Known for the profusion of sculptural embellishments on both exterior and interior walls, Khajuraho's temples are also recognizable for the exaggerated vertical sweep in the majority of the temples, with a series of shikharas (spires) that grow successively higher. Serving as both metaphoric and literal "stairways to heaven," these shikharas are believed to be a visual echo of the soaring Himalayan mountains, abode of Lord Shiva. Most of the sculpted temples are elevated on large plinths (often also shared by four smaller corner shrines), and follow the same five-part design. After admiring the raised entrance area, you will enter a colonnaded hall that leads to a smaller vestibule and then an inner courtyard, around which is an enclosed sanctum. You can circumnavigate the sanctum (move around the temple in a clockwise direction, in the manner of the ritual pradakshina, with your right shoulder nearest the temple building) to view the beautifully rendered friezes of gods, nymphs, animals, and energetically twisting bodies locked together in acts of hot-blooded passion.
Originally spread across a large open area, unprotected by walls, the temples -- most of them built from sandstone lugged on bullock carts from the banks of the River Ken 30km (19 miles) away -- are today roughly divided into three sections according to geographic location: the Western, Eastern, and Southern groups. The most spectacular -- and those most obviously dripping with erotic sculpture -- are within the Western Group. The Eastern Group is located near the old village, and the Southern Group, which is the most missable, lies south of this. As none of the temples outside the Western Group are likely to evoke quite the same delighted reaction, see these first if you're pushed for time or tired; they're also conveniently located near the majority of hotels. Try to enter as soon as they open (sunrise), not only for the quality of light but to avoid the busloads of tourists who will almost certainly detract from the experience.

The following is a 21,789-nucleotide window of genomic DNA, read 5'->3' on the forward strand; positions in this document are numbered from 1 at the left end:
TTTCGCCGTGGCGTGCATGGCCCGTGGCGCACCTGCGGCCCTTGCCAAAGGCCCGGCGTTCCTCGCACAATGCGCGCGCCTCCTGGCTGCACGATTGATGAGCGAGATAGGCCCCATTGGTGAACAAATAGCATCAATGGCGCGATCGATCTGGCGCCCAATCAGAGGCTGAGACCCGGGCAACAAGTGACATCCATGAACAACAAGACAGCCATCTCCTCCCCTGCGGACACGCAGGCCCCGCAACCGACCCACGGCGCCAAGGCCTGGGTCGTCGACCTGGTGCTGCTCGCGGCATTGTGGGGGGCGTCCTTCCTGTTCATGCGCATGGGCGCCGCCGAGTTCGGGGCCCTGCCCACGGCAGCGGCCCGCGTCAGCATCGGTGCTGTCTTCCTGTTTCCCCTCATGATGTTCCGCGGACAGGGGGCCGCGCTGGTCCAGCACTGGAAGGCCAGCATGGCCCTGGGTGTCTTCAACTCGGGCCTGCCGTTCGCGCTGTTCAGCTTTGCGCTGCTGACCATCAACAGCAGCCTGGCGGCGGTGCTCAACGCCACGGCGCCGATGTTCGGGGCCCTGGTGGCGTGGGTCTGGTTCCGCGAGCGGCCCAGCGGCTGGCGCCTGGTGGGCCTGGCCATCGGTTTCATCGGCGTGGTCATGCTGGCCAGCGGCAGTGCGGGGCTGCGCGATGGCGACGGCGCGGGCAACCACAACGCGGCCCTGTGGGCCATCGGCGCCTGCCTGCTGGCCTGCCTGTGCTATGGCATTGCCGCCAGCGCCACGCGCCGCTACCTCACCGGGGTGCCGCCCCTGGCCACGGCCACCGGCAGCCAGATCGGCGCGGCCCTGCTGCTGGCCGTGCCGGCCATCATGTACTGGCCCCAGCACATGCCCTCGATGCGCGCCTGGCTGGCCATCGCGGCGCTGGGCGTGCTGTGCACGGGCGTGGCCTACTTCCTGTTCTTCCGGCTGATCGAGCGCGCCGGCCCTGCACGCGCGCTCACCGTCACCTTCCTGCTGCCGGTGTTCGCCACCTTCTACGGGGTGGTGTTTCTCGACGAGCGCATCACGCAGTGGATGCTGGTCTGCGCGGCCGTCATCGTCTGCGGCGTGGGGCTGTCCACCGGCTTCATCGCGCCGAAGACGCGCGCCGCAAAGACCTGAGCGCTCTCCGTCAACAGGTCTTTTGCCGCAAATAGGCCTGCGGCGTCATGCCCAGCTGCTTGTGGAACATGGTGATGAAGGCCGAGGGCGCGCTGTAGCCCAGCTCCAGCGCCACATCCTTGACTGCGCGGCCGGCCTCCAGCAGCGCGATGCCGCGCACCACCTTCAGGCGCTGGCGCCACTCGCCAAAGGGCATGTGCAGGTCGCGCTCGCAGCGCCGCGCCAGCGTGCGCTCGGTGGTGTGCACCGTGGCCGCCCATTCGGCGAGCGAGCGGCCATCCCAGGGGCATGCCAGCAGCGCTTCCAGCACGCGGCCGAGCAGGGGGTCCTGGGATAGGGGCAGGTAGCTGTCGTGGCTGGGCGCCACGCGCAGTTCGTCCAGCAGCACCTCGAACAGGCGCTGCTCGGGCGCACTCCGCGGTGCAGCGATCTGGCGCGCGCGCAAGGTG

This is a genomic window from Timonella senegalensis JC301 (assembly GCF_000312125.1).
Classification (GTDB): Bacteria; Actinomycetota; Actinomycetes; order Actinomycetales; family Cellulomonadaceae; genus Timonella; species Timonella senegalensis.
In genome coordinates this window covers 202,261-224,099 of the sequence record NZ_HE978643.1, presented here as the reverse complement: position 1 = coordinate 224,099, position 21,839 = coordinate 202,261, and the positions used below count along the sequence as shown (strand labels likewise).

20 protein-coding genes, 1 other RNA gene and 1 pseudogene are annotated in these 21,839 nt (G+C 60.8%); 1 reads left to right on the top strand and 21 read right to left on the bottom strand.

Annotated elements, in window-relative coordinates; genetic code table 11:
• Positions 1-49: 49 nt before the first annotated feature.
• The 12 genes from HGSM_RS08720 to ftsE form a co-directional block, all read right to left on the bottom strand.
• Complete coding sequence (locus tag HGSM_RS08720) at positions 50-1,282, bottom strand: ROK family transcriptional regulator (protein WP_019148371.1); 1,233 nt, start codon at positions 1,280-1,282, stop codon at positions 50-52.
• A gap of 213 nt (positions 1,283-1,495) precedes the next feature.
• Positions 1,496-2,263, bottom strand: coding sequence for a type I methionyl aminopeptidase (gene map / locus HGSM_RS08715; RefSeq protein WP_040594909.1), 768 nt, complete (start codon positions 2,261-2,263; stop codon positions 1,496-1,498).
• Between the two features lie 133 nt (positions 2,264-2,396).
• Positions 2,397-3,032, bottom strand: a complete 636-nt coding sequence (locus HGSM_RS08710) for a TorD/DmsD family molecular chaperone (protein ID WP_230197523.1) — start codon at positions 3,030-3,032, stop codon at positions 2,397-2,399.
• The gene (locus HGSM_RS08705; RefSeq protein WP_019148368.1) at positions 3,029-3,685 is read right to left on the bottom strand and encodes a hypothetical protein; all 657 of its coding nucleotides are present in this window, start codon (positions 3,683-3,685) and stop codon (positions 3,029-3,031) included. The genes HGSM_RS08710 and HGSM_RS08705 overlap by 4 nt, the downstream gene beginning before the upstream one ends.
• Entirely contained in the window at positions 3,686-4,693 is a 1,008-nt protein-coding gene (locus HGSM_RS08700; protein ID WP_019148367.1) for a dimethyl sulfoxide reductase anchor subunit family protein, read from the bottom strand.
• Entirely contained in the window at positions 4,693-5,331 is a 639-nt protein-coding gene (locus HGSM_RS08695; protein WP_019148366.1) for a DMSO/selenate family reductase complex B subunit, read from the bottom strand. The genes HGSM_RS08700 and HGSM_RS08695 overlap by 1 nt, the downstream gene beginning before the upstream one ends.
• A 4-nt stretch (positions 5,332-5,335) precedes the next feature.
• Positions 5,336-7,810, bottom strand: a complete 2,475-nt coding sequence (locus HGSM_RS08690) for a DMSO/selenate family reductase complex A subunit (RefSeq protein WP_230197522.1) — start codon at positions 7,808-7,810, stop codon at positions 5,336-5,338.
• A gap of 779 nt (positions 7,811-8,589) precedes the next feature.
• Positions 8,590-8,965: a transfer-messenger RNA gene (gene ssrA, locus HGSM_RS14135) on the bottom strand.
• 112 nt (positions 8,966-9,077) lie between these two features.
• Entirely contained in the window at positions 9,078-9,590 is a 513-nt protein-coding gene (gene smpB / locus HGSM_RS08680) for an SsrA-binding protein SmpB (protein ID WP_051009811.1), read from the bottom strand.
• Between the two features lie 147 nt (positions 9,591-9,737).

You can cover the Western Group in 2 hours. The baritone voice of Amitabh Bachchan, arguably India's most popular screen icon, narrates the fascinating history of Khajuraho for the 50-minute sound-and-light show held here each night at 6:30pm (1 hr. later in summer). Try to time your visit to the Eastern Group for about 3 or 4pm, so you can enjoy the sunset while you return either to the Western Group or to the imminently more peaceful Chaturbhuj Temple in the Southern Group.
Tip: Remember when setting out to explore the temples that you need to wear shoes that you can easily slip on and off before and after you enter a temple building -- even if it is no longer in use.